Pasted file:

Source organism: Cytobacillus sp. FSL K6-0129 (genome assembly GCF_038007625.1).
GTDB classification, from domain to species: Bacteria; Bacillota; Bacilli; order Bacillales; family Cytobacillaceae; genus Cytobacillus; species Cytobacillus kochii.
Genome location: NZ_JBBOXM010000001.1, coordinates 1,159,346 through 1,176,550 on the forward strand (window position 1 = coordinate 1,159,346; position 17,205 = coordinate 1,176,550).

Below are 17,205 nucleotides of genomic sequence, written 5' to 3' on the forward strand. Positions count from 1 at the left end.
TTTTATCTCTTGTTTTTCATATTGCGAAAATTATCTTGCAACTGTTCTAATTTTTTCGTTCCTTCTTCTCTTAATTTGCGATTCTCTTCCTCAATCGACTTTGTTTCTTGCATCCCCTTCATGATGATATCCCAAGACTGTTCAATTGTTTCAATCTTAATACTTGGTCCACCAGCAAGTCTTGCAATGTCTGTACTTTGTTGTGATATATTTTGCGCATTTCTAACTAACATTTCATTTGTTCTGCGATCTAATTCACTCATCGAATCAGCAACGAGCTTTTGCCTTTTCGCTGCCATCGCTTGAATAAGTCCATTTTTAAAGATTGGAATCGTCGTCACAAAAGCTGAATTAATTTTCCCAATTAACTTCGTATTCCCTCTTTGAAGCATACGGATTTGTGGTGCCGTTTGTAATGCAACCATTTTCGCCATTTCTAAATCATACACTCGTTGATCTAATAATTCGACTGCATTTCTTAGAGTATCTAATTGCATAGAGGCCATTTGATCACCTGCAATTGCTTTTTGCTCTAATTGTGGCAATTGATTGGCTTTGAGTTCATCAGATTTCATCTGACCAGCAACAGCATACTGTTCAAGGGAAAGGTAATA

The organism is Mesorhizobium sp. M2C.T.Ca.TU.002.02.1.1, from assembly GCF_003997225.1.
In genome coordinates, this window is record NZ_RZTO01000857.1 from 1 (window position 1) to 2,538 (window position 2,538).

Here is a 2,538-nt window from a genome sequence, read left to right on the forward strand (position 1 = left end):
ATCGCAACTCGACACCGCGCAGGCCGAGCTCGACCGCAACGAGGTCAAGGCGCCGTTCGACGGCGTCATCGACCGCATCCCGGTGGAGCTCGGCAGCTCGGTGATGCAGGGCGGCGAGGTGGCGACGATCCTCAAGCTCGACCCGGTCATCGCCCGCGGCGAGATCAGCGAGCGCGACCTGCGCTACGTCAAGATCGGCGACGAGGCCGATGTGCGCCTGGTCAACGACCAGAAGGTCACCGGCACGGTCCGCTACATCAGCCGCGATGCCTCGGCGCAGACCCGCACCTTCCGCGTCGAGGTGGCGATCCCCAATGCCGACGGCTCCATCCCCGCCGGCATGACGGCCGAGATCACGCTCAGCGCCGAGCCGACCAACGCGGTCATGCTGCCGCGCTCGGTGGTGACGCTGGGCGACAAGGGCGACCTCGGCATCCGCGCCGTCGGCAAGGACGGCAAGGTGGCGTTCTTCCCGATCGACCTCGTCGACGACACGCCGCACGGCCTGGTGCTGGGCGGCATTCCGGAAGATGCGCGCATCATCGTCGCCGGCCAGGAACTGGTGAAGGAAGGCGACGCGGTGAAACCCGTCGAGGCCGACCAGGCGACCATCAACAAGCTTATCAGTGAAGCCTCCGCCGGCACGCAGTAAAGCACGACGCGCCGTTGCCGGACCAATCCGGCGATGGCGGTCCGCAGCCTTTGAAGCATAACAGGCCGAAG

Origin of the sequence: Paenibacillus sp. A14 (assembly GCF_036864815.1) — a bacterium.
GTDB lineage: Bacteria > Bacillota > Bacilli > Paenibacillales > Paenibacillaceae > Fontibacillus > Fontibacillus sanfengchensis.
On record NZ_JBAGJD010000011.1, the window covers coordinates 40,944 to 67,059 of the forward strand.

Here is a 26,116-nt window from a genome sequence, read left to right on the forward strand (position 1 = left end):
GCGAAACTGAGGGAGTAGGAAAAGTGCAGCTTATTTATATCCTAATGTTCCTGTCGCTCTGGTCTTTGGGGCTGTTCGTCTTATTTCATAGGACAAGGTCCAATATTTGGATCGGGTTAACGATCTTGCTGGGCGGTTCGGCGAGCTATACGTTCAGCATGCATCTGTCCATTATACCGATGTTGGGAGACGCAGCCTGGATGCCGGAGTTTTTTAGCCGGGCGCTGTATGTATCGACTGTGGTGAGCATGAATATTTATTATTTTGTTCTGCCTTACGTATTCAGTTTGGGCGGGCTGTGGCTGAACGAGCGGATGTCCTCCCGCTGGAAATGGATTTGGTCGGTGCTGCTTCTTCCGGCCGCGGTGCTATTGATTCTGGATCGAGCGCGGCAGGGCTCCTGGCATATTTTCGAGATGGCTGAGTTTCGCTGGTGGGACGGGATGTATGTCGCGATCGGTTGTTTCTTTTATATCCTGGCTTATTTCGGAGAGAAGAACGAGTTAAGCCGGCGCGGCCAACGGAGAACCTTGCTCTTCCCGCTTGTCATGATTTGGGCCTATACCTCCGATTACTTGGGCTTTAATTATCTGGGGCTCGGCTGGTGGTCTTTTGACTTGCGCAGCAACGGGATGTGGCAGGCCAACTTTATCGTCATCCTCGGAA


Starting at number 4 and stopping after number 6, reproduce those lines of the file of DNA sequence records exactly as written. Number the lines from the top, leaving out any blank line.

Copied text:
Below are 17,205 nucleotides of genomic sequence, written 5' to 3' on the forward strand. Positions count from 1 at the left end.
TTTTATCTCTTGTTTTTCATATTGCGAAAATTATCTTGCAACTGTTCTAATTTTTTCGTTCCTTCTTCTCTTAATTTGCGATTCTCTTCCTCAATCGACTTTGTTTCTTGCATCCCCTTCATGATGATATCCCAAGACTGTTCAATTGTTTCAATCTTAATACTTGGTCCACCAGCAAGTCTTGCAATGTCTGTACTTTGTTGTGATATATTTTGCGCATTTCTAACTAACATTTCATTTGTTCTGCGATCTAATTCACTCATCGAATCAGCAACGAGCTTTTGCCTTTTCGCTGCCATCGCTTGAATAAGTCCATTTTTAAAGATTGGAATCGTCGTCACAAAAGCTGAATTAATTTTCCCAATTAACTTCGTATTCCCTCTTTGAAGCATACGGATTTGTGGTGCCGTTTGTAATGCAACCATTTTCGCCATTTCTAAATCATACACTCGTTGATCTAATAATTCGACTGCATTTCTTAGAGTATCTAATTGCATAGAGGCCATTTGATCACCTGCAATTGCTTTTTGCTCTAATTGTGGCAATTGATTGGCTTTGAGTTCATCAGATTTCATCTGACCAGCAACAGCATACTGTTCAAGGGAAAGGTAATA

The organism is Mesorhizobium sp. M2C.T.Ca.TU.002.02.1.1, from assembly GCF_003997225.1.